It is generally forbidden to have a lengthy interruption between Kiddush and the eating of the meal. The rule is “Kiddush may not be made except in the place where the meal is eaten” (Pesachim 101a), and it applies to proximity in time as well as place. Why then is an exception made at the Seder, when the meal is not begun until an hour or two after Kiddush?
Rav Shlomo Zalman Auerbach zt”l explained that the Haggadah should not be seen as an interruption, but rather as an extension of the meal. In order to eat the Matza and Maror, a person must first reach a certain level of spirituality and mental preparedness regarding what he is about to do. “In every generation a person must consider himself as if he personally had gone out of Egypt” (Pesachim 116b). the purpose of reciting the Haggadah is to build up to the climax of eating the Pesach foods. Thus, far from being an interruption before the meal, the Haggadah is itself the preparation for, and the beginning of, the meal.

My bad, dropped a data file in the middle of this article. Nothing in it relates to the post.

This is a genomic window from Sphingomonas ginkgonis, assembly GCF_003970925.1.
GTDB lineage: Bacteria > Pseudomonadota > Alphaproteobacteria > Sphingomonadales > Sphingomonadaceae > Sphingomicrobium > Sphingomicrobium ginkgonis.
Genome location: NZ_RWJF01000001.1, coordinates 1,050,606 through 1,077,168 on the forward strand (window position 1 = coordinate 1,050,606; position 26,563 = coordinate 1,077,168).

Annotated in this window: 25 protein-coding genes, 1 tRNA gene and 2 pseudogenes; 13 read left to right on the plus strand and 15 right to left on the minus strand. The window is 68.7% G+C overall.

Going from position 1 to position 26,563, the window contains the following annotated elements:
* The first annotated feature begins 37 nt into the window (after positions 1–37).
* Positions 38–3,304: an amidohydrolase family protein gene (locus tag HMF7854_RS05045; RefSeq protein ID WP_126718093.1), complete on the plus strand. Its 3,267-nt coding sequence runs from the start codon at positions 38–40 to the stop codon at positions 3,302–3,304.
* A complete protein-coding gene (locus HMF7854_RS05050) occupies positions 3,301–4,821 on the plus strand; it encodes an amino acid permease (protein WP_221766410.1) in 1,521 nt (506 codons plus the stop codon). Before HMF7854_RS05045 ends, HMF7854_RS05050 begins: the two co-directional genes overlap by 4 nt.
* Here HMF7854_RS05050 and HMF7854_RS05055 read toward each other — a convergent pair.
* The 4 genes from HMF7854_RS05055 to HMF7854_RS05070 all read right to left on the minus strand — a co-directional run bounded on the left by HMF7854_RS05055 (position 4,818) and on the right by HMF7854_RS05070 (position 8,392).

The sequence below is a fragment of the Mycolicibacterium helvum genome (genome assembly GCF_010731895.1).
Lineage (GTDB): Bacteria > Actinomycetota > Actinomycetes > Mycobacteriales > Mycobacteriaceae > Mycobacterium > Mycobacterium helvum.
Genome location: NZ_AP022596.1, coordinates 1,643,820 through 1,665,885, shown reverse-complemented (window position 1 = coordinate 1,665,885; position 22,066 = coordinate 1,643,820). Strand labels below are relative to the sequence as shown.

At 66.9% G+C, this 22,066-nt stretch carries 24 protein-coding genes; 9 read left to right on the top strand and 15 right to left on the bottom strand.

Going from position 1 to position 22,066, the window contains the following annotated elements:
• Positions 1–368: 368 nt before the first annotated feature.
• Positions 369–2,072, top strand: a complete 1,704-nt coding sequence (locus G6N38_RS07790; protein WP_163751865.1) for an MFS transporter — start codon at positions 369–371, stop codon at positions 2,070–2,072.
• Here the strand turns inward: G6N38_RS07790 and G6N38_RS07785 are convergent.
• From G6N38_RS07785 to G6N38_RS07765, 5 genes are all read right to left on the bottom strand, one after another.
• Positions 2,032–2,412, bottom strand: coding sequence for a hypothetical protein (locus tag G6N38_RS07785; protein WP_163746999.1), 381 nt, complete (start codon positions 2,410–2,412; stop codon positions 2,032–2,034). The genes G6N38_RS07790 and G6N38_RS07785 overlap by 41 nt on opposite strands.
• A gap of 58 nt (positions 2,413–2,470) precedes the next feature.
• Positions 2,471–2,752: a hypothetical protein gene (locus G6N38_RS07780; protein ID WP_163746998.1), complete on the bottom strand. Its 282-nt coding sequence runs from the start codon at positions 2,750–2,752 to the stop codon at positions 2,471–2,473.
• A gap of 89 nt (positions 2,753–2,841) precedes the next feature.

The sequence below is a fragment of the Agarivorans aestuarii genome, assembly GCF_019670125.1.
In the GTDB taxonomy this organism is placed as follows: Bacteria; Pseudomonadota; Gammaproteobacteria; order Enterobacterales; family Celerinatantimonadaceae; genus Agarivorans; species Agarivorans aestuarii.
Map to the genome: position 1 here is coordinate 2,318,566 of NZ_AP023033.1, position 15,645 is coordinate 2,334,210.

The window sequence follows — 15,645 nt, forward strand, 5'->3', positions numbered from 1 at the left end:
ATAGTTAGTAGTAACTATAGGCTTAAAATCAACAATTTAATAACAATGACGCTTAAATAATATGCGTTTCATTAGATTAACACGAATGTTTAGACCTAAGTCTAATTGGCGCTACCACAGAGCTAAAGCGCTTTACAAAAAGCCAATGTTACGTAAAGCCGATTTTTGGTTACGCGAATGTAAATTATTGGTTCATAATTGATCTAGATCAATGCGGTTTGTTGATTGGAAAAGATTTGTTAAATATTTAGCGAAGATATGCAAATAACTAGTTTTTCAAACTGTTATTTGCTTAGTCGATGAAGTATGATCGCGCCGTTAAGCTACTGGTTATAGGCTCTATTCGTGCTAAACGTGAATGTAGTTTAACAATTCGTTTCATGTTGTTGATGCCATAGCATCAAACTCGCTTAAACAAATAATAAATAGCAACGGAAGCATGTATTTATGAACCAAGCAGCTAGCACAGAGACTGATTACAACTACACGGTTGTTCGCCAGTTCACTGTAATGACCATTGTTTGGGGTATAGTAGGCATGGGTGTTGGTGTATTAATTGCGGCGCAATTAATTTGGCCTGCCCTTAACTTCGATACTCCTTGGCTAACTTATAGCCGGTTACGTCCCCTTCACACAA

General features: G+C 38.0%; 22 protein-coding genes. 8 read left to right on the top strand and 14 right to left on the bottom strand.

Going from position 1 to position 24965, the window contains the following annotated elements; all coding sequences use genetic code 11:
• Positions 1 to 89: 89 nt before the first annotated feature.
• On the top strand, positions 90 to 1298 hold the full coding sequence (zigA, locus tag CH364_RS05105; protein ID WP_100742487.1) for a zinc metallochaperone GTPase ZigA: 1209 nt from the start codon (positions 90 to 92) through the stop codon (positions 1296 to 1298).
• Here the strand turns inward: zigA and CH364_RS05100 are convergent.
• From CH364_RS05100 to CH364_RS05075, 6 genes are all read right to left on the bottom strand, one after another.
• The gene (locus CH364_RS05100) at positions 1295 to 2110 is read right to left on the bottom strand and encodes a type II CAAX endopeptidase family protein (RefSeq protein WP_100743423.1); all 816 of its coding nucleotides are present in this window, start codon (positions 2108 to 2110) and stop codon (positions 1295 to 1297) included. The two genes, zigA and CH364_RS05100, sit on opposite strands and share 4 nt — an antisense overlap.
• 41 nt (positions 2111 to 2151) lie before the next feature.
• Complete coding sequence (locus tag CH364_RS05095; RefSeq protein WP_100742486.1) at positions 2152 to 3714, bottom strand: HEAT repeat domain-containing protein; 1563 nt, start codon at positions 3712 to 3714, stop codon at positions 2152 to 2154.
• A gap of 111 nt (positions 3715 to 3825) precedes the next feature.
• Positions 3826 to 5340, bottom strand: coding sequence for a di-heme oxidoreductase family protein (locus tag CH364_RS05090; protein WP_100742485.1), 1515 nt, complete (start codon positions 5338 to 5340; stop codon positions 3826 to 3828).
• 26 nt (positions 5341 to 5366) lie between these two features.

R’ Shlomo Zalman also pointed out several other indications of this fact. The Matza is broken almost immediately after Kiddush, long before the Beracha is to be recited over it. Why is this done? Would it not be more logical to break the Matza just before it was eaten (as is, the fact, the Rambam’s opinion)? The answer is that it is broken as we begin reciting the Haggadah to indicate that the Haggadah itself is, as we have explained, in reality a prelude to the eating of the Matza. Furthermore, R’ Shlomo Zalman concluded, our explanation also accounts for why על הגפן, the blessing after the wine, is not recited after Kiddush, as it is recited whenever one drinks wine and does not immediately eat a meal. Here too the meal actually begins immediately after Kiddush with the recitation of the Haggadah.